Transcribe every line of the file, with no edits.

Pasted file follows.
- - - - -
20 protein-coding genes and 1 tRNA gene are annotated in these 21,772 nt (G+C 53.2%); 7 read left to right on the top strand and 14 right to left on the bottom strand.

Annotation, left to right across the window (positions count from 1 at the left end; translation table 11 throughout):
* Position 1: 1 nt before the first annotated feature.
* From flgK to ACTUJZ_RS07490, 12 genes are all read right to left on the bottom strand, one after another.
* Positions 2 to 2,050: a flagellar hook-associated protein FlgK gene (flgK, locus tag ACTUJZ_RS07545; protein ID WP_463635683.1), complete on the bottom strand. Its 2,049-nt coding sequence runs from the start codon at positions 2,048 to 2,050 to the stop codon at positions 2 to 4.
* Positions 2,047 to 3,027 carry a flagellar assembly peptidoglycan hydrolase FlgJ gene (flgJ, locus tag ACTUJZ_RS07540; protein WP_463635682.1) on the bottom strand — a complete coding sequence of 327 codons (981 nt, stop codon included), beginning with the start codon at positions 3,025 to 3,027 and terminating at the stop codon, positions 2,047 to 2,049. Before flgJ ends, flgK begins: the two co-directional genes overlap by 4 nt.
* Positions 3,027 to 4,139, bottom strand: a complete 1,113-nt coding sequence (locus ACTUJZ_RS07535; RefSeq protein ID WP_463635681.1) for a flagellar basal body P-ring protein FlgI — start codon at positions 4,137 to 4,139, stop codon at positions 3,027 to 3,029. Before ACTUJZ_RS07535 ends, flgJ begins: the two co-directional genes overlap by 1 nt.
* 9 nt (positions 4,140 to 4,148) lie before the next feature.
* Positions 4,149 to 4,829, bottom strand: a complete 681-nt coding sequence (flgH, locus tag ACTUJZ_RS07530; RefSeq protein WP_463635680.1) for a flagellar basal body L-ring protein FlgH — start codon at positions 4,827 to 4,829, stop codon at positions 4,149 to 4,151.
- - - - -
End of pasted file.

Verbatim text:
20 protein-coding genes and 1 tRNA gene are annotated in these 21,772 nt (G+C 53.2%); 7 read left to right on the top strand and 14 right to left on the bottom strand.

Annotation, left to right across the window (positions count from 1 at the left end; translation table 11 throughout):
* Position 1: 1 nt before the first annotated feature.
* From flgK to ACTUJZ_RS07490, 12 genes are all read right to left on the bottom strand, one after another.
* Positions 2 to 2,050: a flagellar hook-associated protein FlgK gene (flgK, locus tag ACTUJZ_RS07545; protein ID WP_463635683.1), complete on the bottom strand. Its 2,049-nt coding sequence runs from the start codon at positions 2,048 to 2,050 to the stop codon at positions 2 to 4.
* Positions 2,047 to 3,027 carry a flagellar assembly peptidoglycan hydrolase FlgJ gene (flgJ, locus tag ACTUJZ_RS07540; protein WP_463635682.1) on the bottom strand — a complete coding sequence of 327 codons (981 nt, stop codon included), beginning with the start codon at positions 3,025 to 3,027 and terminating at the stop codon, positions 2,047 to 2,049. Before flgJ ends, flgK begins: the two co-directional genes overlap by 4 nt.
* Positions 3,027 to 4,139, bottom strand: a complete 1,113-nt coding sequence (locus ACTUJZ_RS07535; RefSeq protein ID WP_463635681.1) for a flagellar basal body P-ring protein FlgI — start codon at positions 4,137 to 4,139, stop codon at positions 3,027 to 3,029. Before ACTUJZ_RS07535 ends, flgJ begins: the two co-directional genes overlap by 1 nt.
* 9 nt (positions 4,140 to 4,148) lie before the next feature.
* Positions 4,149 to 4,829, bottom strand: a complete 681-nt coding sequence (flgH, locus tag ACTUJZ_RS07530; RefSeq protein WP_463635680.1) for a flagellar basal body L-ring protein FlgH — start codon at positions 4,827 to 4,829, stop codon at positions 4,149 to 4,151.